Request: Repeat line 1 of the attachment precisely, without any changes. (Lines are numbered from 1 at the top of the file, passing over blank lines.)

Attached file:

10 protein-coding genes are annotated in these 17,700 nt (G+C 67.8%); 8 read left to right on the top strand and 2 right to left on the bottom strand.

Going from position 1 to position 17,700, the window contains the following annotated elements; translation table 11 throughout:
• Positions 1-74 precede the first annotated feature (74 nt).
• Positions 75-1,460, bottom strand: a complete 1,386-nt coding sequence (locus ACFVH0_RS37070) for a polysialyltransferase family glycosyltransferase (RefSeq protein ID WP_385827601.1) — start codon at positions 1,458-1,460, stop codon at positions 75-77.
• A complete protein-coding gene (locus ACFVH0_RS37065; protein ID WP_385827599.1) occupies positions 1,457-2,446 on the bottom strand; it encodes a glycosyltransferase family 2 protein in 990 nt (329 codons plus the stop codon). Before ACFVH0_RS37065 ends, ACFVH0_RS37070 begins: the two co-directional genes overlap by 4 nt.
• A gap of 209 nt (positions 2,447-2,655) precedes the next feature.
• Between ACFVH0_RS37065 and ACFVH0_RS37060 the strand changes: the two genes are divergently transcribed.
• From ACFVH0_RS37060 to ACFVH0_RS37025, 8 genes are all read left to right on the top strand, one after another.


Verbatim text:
10 protein-coding genes are annotated in these 17,700 nt (G+C 67.8%); 8 read left to right on the top strand and 2 right to left on the bottom strand.